One year ago, the CARES Act was signed into law. Three weeks ago, President Biden signed the American Rescue Plan. Both acts mark historic legislation providing necessary immediate relief to millions of Americans, and as the vaccine rollout continues with the smell of spring in the air, images of post-pandemic life arise—that is, if one is privileged enough to escape the far-reaching implications of a deadly global pandemic.
We may be finally moving past the immediate medical concerns, but what is largely missing from the recovery conversations is the impending epidemic sitting on our doorstep: homelessness. The pandemic exacerbated an already dire housing situation, with millions struggling to find and keep shelter. Thus far, federal relief for Covid-19 managed to curtail complete disaster through the Center for Disease Control’s (CDC) eviction moratorium and the government’s limited rental assistance. With the CDC’s eviction moratorium expiring on March 31, disaster looms.
While those that are evicted bear the brunt of financial and health consequences, eviction comes at a cost to us all. Evicted renters need social services, like shelter and medical care, especially during the pandemic.
As one of the top 10 worst states in the nation for affordable housing, the housing situation in Florida provides insight into the potential grim reality for Americans across the country. Of 40 cities at the brink of a widespread housing crisis, five are in Florida, more than any state besides Texas. And if the moratorium expires, 400,000-900,000 people in Florida are at risk of eviction, creating a massive barrier in a state already bearing a heavy economic burden and struggling with an effective vaccine rollout.
Eviction is not an individual issue. While those that are evicted bear the brunt of financial and health consequences, eviction comes at a cost to us all. Evicted renters need social services, like shelter and medical care, especially during the pandemic. Evicted families are also more likely to lean on child welfare or end up in the juvenile delinquency system. Altogether, eviction can drive up government spending tremendously.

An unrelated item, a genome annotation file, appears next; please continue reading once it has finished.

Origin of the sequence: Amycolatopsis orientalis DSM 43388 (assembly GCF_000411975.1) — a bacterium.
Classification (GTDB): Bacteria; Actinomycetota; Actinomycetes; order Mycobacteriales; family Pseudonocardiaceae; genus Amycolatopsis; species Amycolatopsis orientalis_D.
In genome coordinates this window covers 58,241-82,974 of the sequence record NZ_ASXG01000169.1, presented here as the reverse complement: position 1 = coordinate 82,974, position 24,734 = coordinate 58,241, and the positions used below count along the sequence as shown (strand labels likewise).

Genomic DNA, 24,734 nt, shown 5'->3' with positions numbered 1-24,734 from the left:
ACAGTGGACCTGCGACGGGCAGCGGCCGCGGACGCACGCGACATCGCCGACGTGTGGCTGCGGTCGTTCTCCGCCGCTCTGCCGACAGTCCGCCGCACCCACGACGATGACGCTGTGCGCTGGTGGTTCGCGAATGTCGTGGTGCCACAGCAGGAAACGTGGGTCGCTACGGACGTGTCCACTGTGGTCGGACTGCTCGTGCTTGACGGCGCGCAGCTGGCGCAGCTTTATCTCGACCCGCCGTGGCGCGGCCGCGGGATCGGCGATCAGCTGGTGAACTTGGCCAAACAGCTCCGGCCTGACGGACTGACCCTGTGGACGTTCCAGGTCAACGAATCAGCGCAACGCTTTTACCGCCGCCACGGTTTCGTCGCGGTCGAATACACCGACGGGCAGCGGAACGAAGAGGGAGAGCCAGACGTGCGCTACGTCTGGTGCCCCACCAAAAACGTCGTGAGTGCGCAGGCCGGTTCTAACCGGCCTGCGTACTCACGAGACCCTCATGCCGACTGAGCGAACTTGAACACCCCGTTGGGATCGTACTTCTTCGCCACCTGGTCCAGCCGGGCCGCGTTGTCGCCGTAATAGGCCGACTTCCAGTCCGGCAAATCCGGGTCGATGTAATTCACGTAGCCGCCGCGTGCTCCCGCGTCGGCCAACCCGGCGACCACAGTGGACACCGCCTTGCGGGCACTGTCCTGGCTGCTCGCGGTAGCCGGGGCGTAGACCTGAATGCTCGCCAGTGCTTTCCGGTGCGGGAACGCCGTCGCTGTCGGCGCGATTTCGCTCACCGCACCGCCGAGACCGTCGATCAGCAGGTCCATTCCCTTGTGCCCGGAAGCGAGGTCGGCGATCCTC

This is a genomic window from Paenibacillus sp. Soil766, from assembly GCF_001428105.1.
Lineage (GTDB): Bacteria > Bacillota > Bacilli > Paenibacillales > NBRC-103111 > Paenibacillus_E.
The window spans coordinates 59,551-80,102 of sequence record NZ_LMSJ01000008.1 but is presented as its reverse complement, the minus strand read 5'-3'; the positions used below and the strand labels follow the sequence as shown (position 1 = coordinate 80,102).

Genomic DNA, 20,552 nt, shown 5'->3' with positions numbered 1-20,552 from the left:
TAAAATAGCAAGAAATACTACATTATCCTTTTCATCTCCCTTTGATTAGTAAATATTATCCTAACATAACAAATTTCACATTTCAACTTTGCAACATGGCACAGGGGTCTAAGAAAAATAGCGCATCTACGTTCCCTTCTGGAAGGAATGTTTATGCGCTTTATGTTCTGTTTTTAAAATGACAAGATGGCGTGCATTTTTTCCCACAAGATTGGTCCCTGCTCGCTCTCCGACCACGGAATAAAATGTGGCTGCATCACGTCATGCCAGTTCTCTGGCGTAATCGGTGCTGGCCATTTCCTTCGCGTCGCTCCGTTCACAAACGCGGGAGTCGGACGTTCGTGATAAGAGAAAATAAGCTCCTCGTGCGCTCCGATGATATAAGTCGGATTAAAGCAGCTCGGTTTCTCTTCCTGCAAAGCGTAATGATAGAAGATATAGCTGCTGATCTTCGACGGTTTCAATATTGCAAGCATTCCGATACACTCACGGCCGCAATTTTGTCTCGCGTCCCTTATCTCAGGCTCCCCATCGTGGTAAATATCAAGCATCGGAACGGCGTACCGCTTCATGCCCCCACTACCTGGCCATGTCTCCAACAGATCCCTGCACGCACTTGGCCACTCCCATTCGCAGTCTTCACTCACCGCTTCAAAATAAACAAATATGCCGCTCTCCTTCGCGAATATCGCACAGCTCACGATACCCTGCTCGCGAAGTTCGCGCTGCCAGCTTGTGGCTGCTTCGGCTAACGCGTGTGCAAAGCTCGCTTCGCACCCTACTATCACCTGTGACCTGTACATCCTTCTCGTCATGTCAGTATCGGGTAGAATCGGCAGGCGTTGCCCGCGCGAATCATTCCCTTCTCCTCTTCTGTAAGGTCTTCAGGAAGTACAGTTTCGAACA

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As with most issues, eviction and housing instability disproportionately impacts communities of color. Black and Hispanic households in particular are hit hardest by the rampant unemployment, significantly affecting their ability to pay for their needs, including rent.
Even before the pandemic began, Florida Rising, Florida’s largest social justice organization, was right on the frontlines fighting for housing justice. Now, our work to secure more affordable housing, establish rent control, and stop gentrification is more important than ever and could serve as a model for those seeking solutions in their own communities.
In the short-term, we need policies that extend the eviction moratorium and provide immediate financial support for both renters and landlords. In the long-term, we need investment in affordable housing like Florida’s affordable housing trust fund, a fund currently under attack by Florida legislatures. We need to diversify neighborhoods to include a mix of income levels, which means reworking zoning ordinances to allow this to happen.
If we truly want to recover and live in a post-pandemic world, we must address these long-term implications with long-term solutions. The work starts on a local level, but the effects ripple throughout the nation.